Chief executive-elect Carrie Lam says she “cannot rule out” that Beijing’s organ in Hong Kong helped her win votes in the lead-up to Sunday’s small-circle election.
“I cannot rule out that, over the past period, these things have happened,” she said in a Tuesday morning interview with RTHK. The radio station had questioned her about the role of the Central Liaison Office in promoting her campaign.
Over the past two months, numerous political figures have claimed that Beijing has actively supported Lam in her bid for Hong Kong’s top job, while some electors claimed they received telephone calls and other such pressure to vote for her.
“But whether you call this vote-canvassing, interference, being caring, or simply asking [the electors] about their stance, at this stage I can’t really be sure,” said Lam.
In February, not longer after her campaign began, she told the media that she had no power to prevent Beijing’s “visible hand” from campaigning for her.
Lam gave the example that sometimes the Central Liaison Office would “do something” when the Hong Kong government could not persuade even the pro-establishment camp to accept certain policies or motions in the Legislative Council. However, she maintained that she has never asked the office for help during her time as chief secretary or secretary for development.
“I’ve dealt with a lot of controversial issues, and I handled them myself,” she said. She added that only the Hong Kong government – not Beijing – would fully understand the details and problems surrounding each policy and how to compromise stakeholders’ interests.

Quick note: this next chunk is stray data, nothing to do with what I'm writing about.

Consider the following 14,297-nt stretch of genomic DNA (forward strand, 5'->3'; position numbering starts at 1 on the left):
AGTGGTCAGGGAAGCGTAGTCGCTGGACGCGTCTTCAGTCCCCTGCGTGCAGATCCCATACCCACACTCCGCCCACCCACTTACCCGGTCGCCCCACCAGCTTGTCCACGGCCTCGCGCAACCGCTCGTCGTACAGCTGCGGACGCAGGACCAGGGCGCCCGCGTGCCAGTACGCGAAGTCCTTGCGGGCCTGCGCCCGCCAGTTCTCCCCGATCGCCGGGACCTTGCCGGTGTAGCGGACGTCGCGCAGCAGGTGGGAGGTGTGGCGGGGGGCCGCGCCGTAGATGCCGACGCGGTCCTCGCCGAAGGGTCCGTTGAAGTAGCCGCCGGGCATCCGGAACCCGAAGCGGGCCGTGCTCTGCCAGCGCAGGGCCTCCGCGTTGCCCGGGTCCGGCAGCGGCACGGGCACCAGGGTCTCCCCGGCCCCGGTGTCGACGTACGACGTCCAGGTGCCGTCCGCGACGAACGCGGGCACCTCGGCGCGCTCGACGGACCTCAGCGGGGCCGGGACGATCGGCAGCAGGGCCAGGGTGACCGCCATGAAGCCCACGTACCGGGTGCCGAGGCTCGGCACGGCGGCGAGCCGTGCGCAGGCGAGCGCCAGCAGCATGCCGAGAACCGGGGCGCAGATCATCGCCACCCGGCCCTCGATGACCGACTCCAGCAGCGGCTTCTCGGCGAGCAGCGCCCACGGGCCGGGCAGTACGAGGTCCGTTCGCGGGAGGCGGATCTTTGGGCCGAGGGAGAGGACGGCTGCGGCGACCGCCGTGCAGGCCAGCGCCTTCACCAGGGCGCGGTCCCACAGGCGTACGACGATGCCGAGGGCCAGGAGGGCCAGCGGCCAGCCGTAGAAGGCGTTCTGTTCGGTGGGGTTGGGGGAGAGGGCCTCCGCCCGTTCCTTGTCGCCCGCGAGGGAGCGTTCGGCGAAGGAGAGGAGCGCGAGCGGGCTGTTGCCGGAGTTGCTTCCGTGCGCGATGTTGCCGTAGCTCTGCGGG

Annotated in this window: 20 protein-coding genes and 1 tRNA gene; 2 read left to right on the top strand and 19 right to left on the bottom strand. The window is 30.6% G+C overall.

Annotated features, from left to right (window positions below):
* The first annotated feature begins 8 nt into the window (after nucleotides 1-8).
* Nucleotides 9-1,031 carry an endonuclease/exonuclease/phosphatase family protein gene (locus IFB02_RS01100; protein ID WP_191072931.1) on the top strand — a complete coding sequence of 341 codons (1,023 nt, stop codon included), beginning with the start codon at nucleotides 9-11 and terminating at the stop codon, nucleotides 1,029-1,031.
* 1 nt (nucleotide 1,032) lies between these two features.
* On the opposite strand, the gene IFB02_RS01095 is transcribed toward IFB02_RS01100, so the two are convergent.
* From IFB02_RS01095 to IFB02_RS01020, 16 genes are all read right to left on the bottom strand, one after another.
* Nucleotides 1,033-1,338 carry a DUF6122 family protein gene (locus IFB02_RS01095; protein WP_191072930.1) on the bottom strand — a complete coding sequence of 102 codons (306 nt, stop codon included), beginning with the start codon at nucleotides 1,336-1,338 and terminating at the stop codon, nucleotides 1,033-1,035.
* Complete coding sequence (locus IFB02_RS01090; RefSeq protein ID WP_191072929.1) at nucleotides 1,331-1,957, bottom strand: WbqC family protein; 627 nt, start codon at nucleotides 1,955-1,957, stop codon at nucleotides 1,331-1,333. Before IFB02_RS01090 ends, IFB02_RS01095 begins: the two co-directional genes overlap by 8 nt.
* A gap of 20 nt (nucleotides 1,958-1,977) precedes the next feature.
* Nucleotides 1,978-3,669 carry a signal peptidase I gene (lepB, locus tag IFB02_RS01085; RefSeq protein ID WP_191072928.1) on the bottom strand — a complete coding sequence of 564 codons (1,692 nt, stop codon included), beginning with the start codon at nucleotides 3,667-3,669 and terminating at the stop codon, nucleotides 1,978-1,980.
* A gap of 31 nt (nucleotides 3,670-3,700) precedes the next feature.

As to whether incumbent chief executive Leung Chun-ying ever asked Beijing for help in implementing policies in Hong Kong, Lam said she could not clearly say so, because Leung never wrote official documents or letters to the Central Liaison Office.
“Sometimes, in circumstances when it’s not so clear, the public will perceive [that Leung has asked the office for help].”
After she was elected on Sunday, Lam said that she would make a courtesy call to the Liaison Office as part of protocol, but not as a way of “thanking” the office for helping her win votes. As part of the same protocol, she said she would also visit the Hong Kong office of the Ministry of Foreign Affairs, and the local headquarters of the People’s Liberation Army.
On Tuesday morning, she said that she would visit the Liaison Office as early as the same afternoon. However, she later said that she would not be able to visit the office on Tuesday, and would arrange a meeting later this week.